A good method to compare airfares is Price Per Mile (PPM) which you calculate by dividing the price by the number of base miles that you will earn. After watching fares you will eventually learn what is normal and what is low for your particular market. Generally you want to keep mileage run PPM in the one to two cent range.
Fare Compare has a great tool that lets you search the lowest airfare for a particular destination and you can even sort based on PPM. Check this and the airlines website as often as possible while your shopping for mileage runs. When you do spot a good fare, be sure to act quickly as the really cheap fares come and go quickly.
Choosing your route: Extra miles for free
Nonstop flights may be the best when you are flying to actually get somewhere but when you are flying for miles you are going to want to take the longest route you can get. When you are booking your ticket try different routes to see if you can get the same fare but with a longer route. For example I was once able to book a mileage run from Dallas to Seattle via New York for the same fare as nonstop flights. That resulted in an extra 4,308 base miles, 8,618 award miles with my elite level bonus.
You can also use this trick anytime the airline needs to rebook you due to a cancelation, flight delays, etc. Most agents are surprisingly open to suggestion when it comes to routing, especially in a bad weather situation when their lines are jammed.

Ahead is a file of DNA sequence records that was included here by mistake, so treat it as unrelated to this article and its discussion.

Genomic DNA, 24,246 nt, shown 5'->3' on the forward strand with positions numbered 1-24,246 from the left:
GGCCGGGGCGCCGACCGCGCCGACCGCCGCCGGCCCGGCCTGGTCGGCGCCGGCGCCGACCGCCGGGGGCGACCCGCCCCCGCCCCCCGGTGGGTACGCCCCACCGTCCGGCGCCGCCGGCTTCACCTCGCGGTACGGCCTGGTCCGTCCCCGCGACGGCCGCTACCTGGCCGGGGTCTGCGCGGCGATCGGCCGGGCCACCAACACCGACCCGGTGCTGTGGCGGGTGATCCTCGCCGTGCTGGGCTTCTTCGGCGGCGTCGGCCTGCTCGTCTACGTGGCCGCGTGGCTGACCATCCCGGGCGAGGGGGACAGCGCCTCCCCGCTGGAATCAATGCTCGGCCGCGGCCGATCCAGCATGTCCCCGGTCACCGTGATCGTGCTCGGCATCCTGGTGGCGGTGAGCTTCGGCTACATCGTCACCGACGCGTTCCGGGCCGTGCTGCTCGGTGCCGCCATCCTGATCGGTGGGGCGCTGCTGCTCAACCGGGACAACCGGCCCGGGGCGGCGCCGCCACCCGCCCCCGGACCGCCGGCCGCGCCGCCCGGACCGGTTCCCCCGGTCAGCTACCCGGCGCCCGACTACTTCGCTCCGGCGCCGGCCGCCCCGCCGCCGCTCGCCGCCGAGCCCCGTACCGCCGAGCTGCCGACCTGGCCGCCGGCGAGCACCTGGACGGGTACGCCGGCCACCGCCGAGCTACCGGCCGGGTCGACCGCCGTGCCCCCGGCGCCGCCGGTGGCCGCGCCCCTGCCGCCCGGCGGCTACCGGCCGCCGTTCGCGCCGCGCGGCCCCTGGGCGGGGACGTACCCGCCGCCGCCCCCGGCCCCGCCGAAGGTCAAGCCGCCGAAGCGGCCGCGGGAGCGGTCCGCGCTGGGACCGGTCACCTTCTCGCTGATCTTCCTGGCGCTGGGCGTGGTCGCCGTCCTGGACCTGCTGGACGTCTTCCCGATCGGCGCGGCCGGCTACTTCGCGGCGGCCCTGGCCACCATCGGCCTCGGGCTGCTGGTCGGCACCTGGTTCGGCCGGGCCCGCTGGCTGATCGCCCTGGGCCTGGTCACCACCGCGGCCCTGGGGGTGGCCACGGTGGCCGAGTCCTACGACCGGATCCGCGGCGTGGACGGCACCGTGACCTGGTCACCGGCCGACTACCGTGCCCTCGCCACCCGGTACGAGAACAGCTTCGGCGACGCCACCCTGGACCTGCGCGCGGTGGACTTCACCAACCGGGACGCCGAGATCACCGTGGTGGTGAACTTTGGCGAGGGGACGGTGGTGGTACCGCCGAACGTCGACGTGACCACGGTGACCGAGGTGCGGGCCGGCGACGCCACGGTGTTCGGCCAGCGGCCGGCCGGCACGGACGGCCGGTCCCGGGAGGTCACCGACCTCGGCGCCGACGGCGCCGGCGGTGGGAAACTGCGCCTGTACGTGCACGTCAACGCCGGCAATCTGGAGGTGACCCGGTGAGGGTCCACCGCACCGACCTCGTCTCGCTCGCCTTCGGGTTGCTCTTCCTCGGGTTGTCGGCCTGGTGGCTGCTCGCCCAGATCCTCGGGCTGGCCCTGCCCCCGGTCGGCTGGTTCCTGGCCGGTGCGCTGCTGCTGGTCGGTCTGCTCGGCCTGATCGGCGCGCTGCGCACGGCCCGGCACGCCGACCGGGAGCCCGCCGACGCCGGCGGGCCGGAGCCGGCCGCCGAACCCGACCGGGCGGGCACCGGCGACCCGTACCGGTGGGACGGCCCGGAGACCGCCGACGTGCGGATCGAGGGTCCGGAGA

Be very polite and let them know that you would be more than happy to fly well out of your way to get home, even suggest a few odd routings. I was once able to turn a Dallas – Chicago – Dallas mileage run into a Dallas – New York – Miami – Dallas mileage run which was an extra 2,150 base miles.
Flying your mileage run
Most people think of flying as a headache but that isn’t really the case when your on a mileage run. Most of the headache issues are due to things like checking your luggage, getting through security with your carry on items (especially liquids) and delays. But all of that is because you are trying to get somewhere. On a mileage run all your trying to do is fly.
Obviously you don’t need to check luggage. All you really need to carry on is something to keep you busy, maybe an overnight bag just in case. Don’t worry about delays much either. In many cases you’ll be riding on the same plan in both directions so if you are late to your destination, your next flight is going to be late too. If you do miss a connection well that is just a chance to change to a better routing so don’t sweat it.
On domestic routes you may get an odd look or two when the crew recognizes you from the last flight but most of them know exactly what you are doing. International flights are usually the same but you may get a little more scrutiny when clearing customs. Don’t try and come up with a cover story, just be honest and tell them what your doing. Most of them have seen it before. Keep in mind that the customs exemptions are for people who were outside of the country for 48 hours or more which usually isn’t the case for a mileage run so don’t load up at the gift shop thinking you can get the normal exemption.